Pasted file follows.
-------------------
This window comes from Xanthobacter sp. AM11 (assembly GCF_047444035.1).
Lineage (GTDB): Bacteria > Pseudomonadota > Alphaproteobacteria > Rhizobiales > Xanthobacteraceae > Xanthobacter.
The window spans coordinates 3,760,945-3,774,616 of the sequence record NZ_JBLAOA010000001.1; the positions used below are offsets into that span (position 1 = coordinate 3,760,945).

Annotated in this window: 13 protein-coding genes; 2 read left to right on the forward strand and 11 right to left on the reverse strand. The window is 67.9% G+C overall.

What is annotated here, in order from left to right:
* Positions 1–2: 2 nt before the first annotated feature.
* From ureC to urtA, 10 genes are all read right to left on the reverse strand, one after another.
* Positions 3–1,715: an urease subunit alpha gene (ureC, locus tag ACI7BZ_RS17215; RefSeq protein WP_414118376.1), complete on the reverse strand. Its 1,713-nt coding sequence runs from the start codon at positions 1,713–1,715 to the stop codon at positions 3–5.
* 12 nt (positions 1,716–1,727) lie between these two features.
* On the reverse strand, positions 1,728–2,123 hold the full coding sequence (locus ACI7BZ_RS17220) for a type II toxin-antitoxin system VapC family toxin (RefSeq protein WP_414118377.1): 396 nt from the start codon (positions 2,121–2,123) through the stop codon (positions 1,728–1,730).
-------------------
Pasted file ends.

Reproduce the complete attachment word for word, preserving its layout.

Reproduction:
This window comes from Xanthobacter sp. AM11 (assembly GCF_047444035.1).
Lineage (GTDB): Bacteria > Pseudomonadota > Alphaproteobacteria > Rhizobiales > Xanthobacteraceae > Xanthobacter.
The window spans coordinates 3,760,945-3,774,616 of the sequence record NZ_JBLAOA010000001.1; the positions used below are offsets into that span (position 1 = coordinate 3,760,945).

Annotated in this window: 13 protein-coding genes; 2 read left to right on the forward strand and 11 right to left on the reverse strand. The window is 67.9% G+C overall.

What is annotated here, in order from left to right:
* Positions 1–2: 2 nt before the first annotated feature.
* From ureC to urtA, 10 genes are all read right to left on the reverse strand, one after another.
* Positions 3–1,715: an urease subunit alpha gene (ureC, locus tag ACI7BZ_RS17215; RefSeq protein WP_414118376.1), complete on the reverse strand. Its 1,713-nt coding sequence runs from the start codon at positions 1,713–1,715 to the stop codon at positions 3–5.
* 12 nt (positions 1,716–1,727) lie between these two features.
* On the reverse strand, positions 1,728–2,123 hold the full coding sequence (locus ACI7BZ_RS17220) for a type II toxin-antitoxin system VapC family toxin (RefSeq protein WP_414118377.1): 396 nt from the start codon (positions 2,121–2,123) through the stop codon (positions 1,728–1,730).